Goodreads: Wicked Lovely
Series: Wicked Lovely #1
Published: January 1, 2007
Aislinn has always been able to see faeries. And Aislinn’s grandmother has always taught her to ignore them, to fear the attention they would give her if they knew. Her time for hiding is up, however. The Summer King himself is interested in her, and will not give up pursuing her until she becomes his Summer Queen–or risks becoming something worse, if she fails.
Wicked Lovely is a compelling romance woven into faerie lore. Aislinn has spent her whole life cursed with the ability to see faeries, but she believed that if she ignored them, they would ignore her, and she would be safe. Now, however, she has attracted the attention of the Summer King—and he will not stop pursuing her until she agrees to be his. Beyond the fact that Aislinn hates fairies, she has another problem: she is already in love with a mortal.
Thus Marr sets up a complicated love knot—but it not simply a triangle. Other players have stakes in this game, and it is not always clear who is fighting for love, who is fighting for power, or who is dreaming of a chance at both. Readers will have to read a long way into the novel before they can make a good guess at how this might all come untangled, and before they can hope that anyone might have a chance of being happy at all. Wicked Lovely incorporates the darkness of its faerie source material wonderfully, creating a story that is seductive but always dangerous, always uncertain.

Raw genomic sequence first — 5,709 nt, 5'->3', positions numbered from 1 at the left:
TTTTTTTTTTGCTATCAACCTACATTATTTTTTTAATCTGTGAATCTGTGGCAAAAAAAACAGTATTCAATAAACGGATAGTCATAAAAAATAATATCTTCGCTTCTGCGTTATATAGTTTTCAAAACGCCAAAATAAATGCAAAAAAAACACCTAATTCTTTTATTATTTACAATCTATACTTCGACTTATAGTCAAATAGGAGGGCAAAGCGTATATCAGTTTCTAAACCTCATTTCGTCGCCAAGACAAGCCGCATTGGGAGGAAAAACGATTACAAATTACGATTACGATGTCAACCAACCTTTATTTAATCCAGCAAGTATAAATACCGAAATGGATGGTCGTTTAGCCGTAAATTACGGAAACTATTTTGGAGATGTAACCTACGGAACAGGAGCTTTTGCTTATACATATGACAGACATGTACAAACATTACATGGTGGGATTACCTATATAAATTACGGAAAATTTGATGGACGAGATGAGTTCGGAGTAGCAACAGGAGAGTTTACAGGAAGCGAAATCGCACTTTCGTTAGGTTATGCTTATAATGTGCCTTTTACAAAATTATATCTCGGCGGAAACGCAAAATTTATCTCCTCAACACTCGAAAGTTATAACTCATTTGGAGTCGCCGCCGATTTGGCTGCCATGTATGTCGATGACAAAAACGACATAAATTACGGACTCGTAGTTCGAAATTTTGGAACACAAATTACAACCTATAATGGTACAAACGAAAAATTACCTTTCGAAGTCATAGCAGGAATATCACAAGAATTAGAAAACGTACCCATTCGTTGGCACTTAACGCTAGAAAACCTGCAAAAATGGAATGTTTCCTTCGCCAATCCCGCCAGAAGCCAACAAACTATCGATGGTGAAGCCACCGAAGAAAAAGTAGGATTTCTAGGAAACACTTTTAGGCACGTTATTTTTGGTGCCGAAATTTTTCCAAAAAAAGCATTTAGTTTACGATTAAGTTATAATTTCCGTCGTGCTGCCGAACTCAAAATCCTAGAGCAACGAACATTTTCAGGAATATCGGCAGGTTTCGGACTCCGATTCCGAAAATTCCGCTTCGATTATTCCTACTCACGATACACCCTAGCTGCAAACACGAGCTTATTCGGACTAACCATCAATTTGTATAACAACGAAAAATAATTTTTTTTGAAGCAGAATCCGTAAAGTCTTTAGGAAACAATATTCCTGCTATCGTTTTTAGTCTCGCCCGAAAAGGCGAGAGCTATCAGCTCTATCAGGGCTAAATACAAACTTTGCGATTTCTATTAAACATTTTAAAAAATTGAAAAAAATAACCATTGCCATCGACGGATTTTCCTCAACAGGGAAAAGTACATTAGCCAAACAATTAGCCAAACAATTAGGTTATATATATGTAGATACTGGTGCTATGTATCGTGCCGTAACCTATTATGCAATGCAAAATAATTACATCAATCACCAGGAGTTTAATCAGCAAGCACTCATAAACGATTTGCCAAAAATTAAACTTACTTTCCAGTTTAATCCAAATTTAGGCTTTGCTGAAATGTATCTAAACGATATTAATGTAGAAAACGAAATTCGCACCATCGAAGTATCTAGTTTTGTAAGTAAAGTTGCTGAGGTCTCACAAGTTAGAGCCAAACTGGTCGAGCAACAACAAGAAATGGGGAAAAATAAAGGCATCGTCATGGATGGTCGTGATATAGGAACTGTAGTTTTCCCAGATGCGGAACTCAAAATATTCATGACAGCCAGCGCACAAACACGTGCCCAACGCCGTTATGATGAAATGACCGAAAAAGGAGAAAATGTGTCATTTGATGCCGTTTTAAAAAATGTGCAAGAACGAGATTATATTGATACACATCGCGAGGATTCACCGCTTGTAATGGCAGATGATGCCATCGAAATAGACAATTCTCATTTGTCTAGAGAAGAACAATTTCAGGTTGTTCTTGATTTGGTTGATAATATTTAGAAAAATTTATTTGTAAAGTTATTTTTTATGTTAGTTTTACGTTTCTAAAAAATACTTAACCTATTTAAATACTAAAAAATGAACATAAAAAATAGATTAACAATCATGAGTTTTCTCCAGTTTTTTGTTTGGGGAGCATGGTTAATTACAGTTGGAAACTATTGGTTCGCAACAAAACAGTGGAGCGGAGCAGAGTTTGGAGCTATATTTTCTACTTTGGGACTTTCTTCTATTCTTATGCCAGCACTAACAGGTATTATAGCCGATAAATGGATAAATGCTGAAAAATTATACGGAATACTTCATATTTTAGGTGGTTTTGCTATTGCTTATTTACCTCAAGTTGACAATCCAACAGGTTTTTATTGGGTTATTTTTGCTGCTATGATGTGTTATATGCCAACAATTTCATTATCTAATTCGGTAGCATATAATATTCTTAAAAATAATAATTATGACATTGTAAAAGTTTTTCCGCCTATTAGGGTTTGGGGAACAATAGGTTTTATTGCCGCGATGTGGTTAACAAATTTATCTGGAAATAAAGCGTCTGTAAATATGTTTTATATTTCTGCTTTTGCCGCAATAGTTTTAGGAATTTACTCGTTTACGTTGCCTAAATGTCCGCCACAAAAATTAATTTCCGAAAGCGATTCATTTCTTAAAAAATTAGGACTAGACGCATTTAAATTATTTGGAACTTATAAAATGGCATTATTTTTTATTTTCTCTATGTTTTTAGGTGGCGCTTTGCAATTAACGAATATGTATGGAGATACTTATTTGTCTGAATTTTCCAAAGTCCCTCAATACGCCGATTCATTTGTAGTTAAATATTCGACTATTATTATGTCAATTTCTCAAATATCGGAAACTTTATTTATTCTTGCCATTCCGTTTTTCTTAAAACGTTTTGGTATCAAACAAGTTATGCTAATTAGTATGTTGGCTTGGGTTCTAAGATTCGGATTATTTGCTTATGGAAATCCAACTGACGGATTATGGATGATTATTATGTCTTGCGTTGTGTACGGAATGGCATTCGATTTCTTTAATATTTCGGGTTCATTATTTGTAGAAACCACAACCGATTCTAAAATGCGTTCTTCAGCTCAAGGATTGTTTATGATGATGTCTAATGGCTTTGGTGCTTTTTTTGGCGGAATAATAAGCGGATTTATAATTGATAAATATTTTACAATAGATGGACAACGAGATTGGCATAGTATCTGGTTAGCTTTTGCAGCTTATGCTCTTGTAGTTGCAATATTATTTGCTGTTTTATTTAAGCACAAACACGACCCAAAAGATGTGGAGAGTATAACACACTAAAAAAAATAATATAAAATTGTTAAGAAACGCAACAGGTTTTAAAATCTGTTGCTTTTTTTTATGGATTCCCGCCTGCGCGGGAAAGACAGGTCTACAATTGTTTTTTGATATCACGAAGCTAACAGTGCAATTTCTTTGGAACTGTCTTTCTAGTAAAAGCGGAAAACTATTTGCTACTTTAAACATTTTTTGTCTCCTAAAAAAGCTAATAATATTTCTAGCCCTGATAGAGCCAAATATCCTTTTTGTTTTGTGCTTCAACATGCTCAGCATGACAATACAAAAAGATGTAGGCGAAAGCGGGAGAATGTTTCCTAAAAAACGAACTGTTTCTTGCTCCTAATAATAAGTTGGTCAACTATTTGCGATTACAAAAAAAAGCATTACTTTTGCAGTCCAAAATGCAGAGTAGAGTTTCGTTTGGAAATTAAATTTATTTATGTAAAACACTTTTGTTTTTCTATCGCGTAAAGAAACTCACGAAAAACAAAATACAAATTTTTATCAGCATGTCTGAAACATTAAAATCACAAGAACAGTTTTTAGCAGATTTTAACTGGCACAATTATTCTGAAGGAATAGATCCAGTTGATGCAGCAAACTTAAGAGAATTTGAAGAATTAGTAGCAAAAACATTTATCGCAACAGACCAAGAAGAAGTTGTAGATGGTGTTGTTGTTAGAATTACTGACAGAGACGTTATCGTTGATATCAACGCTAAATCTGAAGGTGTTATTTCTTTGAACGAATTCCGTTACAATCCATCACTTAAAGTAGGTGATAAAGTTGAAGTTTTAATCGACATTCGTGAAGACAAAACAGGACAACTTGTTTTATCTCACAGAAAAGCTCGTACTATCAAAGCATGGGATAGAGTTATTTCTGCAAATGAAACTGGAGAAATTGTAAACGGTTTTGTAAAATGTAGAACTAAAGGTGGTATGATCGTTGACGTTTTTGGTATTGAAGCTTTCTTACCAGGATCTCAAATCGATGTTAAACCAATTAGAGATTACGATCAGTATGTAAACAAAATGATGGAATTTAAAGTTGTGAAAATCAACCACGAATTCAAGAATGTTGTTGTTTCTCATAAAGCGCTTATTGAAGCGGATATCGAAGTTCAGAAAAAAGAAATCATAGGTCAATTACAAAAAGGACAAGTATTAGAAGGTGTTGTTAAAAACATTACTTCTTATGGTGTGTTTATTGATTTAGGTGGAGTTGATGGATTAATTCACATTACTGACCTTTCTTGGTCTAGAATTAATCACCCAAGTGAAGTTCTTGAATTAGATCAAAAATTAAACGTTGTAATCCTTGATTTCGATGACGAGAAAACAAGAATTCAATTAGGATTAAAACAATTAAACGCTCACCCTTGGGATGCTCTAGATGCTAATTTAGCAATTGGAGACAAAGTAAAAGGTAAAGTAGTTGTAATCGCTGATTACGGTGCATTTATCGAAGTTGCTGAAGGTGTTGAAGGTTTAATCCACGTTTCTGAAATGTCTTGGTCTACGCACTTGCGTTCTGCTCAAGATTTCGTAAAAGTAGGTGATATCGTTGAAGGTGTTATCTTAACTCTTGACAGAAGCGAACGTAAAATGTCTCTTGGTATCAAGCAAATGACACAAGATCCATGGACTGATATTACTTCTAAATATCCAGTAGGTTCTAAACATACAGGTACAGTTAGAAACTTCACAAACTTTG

Aislinn is the perfect protagonist for this type of tale, strong enough to take the faeries head-on at their own game, vulnerable enough one never knows if she will finally be drawn in by their charms, or their threats. Some readers might find her a little dependent, as she does a lot of running back to her love interest, but I think this is partially a device to fulfill the romantic plot elements. Seth is created as the ultimate swoon-worthy protector, always ready with a patient ear and open arms. A lot of readers will fall in love with him just as Aislinn does. Although I occasionally found him a little too wonderful, a little unrealistic, I was rooting for him all the way. And for readers who do not find Seth to be their type, Marr presents the Summer King: golden, moody, laughing, unsure, a volatile mix of emotions guaranteed to keep characters and readers alike on their toes.
Wicked Lovely does have a few flaws, the standout being the writing. The perspective shifts around unexpectedly, switching abruptly from character to character, and frequently inserting first-person thoughts into what is otherwise a third-person chapter. There are also some awkwardly worded sentences and occasional instances of bad grammar. At times, I felt as if I were reading an ARC that still needed a round of copyediting, instead of a finished copy. Ultimately, however, the plot is absorbing enough that even poor wording could not draw me out of it.
Wicked Lovely is the perfect read for those who want a swoon-worthy romance featuring complex characters and a bit of magic. I enjoyed reading it as a standalone, though it is a tad open-ended and, of course, is the first in a series. Aislinn and her friends end up in a good place, however, with just enough closure that readers will be satisfied and just enough ambiguity that readers can either pursue the series, or imagine their own endings for the characters. Recommended for fans of The Iron King and The Treachery of Beautiful Things.
Content Note: Drugs, sexual content, minor swearing